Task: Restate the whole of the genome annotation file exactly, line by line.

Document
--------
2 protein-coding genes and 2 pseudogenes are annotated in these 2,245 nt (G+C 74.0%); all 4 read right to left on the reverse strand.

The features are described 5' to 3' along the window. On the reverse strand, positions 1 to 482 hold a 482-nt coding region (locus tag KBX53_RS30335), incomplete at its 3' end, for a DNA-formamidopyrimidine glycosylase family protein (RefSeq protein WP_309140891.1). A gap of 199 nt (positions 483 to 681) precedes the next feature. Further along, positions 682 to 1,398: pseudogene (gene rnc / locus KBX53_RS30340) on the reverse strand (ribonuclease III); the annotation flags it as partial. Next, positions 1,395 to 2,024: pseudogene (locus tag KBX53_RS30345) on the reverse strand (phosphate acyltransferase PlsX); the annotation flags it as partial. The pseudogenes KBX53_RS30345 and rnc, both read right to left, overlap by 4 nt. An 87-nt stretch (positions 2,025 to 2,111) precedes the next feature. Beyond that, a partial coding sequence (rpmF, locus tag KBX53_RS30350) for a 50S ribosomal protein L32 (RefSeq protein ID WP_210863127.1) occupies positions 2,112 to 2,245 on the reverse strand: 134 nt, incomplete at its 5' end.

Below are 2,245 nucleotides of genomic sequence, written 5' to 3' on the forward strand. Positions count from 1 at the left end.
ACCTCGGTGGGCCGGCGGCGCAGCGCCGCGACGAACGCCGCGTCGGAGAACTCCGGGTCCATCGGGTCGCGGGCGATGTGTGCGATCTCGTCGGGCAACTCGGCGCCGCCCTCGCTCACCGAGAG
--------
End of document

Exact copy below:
2 protein-coding genes and 2 pseudogenes are annotated in these 2,245 nt (G+C 74.0%); all 4 read right to left on the reverse strand.

The features are described 5' to 3' along the window. On the reverse strand, positions 1 to 482 hold a 482-nt coding region (locus tag KBX53_RS30335), incomplete at its 3' end, for a DNA-formamidopyrimidine glycosylase family protein (RefSeq protein WP_309140891.1). A gap of 199 nt (positions 483 to 681) precedes the next feature. Further along, positions 682 to 1,398: pseudogene (gene rnc / locus KBX53_RS30340) on the reverse strand (ribonuclease III); the annotation flags it as partial. Next, positions 1,395 to 2,024: pseudogene (locus tag KBX53_RS30345) on the reverse strand (phosphate acyltransferase PlsX); the annotation flags it as partial. The pseudogenes KBX53_RS30345 and rnc, both read right to left, overlap by 4 nt. An 87-nt stretch (positions 2,025 to 2,111) precedes the next feature. Beyond that, a partial coding sequence (rpmF, locus tag KBX53_RS30350) for a 50S ribosomal protein L32 (RefSeq protein ID WP_210863127.1) occupies positions 2,112 to 2,245 on the reverse strand: 134 nt, incomplete at its 5' end.

Below are 2,245 nucleotides of genomic sequence, written 5' to 3' on the forward strand. Positions count from 1 at the left end.
ACCTCGGTGGGCCGGCGGCGCAGCGCCGCGACGAACGCCGCGTCGGAGAACTCCGGGTCCATCGGGTCGCGGGCGATGTGTGCGATCTCGTCGGGCAACTCGGCGCCGCCCTCGCTCACCGAGAG